Even though it should be obvious that parents can’t work without child care, nor afford child care without work, coordinated strategies such as CareerAdvance are still an anomaly. The egg-crate, silo model seems to prevail in education. Grades and curricula form a poorly stitched sequence rather than a cumulative continuum; teachers instruct their students in separate classrooms and have little opportunity to collaborate; our debates are still very much shaped by the in-school versus out-of-school rhetoric, as if these factors had independent effects on children’s educational attainment. In reality, “a student’s academic career extends throughout the school from class to class and grade to grade” and follows them home to their family and community environments.
CareerAdvance has already produced positive results, but program administrators caution that timing is key; once children start elementary school, families fall beyond the scope of the program. If parents wait to enroll in CareerAdvance until their child is 4 or 5, they will have little time in which to earn a certification that would qualify them for a well-paid job.
The benefits of this dual-generation approach seem to go beyond increased financial stability for families. These programs also demonstrate the value of education – fostering a family culture where schooling is valued and prioritized (e.g., learning the importance of attendance, homework, etc.) And interestingly, this seems to work both ways – with parents influencing children, and children influencing parents. For example, a recent analysis by Sommers and colleagues found that mothers who “observe their children thriving in an early childhood program may be more motivated to pursue their own education.” As for children, a participant quoted in the “Expanding the CareerAdvance Program in Tulsa” report explained:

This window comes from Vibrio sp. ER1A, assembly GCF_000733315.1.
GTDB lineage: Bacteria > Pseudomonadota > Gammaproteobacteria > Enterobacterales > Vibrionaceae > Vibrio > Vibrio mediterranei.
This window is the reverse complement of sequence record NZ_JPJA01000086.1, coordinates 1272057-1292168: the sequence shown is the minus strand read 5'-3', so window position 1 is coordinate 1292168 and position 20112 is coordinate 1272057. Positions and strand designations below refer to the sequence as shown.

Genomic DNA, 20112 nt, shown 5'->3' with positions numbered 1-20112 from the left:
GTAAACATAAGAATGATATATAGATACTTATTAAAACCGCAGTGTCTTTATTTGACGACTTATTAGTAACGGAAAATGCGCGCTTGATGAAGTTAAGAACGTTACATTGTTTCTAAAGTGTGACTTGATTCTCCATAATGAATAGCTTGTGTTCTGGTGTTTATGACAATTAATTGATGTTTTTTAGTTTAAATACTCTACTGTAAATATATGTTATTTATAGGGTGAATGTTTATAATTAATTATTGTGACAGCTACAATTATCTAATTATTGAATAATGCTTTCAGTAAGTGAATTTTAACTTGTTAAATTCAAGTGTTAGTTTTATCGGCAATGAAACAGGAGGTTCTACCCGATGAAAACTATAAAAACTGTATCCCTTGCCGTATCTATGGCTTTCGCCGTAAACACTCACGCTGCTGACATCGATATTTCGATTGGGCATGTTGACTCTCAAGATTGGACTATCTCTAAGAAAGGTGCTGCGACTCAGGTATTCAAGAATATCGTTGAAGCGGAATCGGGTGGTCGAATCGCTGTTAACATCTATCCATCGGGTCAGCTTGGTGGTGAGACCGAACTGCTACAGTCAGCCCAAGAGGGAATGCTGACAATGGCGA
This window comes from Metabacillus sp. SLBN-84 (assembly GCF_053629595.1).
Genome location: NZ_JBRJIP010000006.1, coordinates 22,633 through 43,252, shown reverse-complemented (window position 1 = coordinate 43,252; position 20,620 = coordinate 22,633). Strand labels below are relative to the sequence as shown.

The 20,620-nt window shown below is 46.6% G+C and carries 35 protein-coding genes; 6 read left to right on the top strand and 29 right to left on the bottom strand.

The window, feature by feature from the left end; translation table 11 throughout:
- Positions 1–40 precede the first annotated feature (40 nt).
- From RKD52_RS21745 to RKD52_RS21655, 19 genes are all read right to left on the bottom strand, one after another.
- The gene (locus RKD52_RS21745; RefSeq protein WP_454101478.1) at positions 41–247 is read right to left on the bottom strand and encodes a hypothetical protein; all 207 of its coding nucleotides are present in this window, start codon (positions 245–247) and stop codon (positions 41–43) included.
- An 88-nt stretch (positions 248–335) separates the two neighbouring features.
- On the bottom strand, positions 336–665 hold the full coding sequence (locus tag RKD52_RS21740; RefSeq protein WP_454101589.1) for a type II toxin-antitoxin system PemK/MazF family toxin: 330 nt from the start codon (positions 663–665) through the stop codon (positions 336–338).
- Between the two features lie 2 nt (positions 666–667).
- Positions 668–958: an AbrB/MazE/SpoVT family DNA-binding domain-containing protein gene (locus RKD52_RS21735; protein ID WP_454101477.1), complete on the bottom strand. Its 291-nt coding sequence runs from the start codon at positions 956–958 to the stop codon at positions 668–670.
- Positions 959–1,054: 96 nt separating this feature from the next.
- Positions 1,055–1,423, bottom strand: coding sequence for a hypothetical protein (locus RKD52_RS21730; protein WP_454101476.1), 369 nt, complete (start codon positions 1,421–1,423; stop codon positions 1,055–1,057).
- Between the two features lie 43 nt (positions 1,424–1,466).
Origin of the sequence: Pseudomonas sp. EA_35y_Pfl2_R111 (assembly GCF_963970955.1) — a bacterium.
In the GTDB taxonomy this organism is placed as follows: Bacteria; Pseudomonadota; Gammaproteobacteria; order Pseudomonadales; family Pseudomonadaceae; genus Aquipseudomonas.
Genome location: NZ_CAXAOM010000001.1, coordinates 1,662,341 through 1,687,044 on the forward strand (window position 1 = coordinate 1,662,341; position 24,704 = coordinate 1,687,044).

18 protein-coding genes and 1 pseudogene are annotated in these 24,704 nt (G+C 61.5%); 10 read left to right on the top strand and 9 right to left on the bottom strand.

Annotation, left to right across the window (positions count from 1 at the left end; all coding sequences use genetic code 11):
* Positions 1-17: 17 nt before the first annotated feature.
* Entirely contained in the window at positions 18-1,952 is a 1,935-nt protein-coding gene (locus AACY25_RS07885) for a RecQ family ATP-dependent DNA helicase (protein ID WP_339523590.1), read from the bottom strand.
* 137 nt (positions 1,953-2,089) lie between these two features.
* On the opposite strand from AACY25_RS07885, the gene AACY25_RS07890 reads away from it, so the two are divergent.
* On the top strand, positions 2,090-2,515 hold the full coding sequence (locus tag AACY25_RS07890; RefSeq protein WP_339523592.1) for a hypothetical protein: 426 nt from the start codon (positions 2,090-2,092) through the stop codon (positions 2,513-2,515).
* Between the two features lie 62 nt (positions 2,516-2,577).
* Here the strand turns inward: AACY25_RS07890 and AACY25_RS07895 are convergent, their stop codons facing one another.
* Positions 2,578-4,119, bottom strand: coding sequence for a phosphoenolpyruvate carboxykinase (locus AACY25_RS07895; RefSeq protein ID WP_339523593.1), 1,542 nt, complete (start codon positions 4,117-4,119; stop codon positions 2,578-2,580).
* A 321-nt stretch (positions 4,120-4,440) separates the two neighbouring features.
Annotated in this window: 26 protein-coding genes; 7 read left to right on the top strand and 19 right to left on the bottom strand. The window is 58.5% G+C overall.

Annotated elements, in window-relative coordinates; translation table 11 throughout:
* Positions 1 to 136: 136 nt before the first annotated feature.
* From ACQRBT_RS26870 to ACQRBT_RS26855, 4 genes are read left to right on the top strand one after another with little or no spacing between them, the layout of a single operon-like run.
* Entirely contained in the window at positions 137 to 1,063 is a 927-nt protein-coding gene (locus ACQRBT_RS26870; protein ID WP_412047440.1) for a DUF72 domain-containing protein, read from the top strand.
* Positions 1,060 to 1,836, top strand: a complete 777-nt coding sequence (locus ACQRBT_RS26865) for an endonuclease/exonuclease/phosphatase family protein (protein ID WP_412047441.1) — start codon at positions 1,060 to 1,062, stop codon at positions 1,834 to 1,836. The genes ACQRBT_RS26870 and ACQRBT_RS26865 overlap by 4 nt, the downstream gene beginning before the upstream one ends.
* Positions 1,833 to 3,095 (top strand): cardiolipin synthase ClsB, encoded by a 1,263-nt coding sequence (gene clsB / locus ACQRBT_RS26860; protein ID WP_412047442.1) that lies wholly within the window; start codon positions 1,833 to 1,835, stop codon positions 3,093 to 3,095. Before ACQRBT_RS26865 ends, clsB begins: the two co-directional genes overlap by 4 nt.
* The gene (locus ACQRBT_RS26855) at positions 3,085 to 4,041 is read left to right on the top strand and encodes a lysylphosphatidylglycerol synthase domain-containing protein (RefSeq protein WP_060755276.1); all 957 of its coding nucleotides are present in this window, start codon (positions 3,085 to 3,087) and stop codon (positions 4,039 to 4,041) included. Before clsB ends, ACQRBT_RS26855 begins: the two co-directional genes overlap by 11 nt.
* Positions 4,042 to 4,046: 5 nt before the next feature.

Even though my daughter is only three, she asks, ‘Mommy, are you going to do your homework? She is like ‘Okay, I will do my homework too.
In a separate post I will address an important dimension that seems neglected in this dual-generation approach: What is the role of early childhood educators? Why not simultaneously promote the postsecondary achievement and workforce development of this workforce?
- Esther Quintero
* To learn about these four and other community-based efforts, see this recent report.
** For exceptions other than Tulsa’s CareerAdvance, described at length in this post, see: Annie E. Casey Foundation Civic Sites in Atlanta and Baltimore featuring several dual-generation strategies; the Jeremiah Program, which focuses on single mothers and their children and operates in Minneapolis and St. Paul (MN), Austin (TX) and Fargo (ND). Slightly more centered on parents but also considered dual-generation is the Endicott’s Keys to Degrees, a program created in 1993, to provide an immersion college experience for student parents while ensuring quality early education for their children. Other programs like the Chicago Child-Parent Centers, the Carolina Abecedarian Project, and Harlem Children’s Zone, to name a few, include a specific parent component but are not explicitly focused on parents’ postsecondary education and training.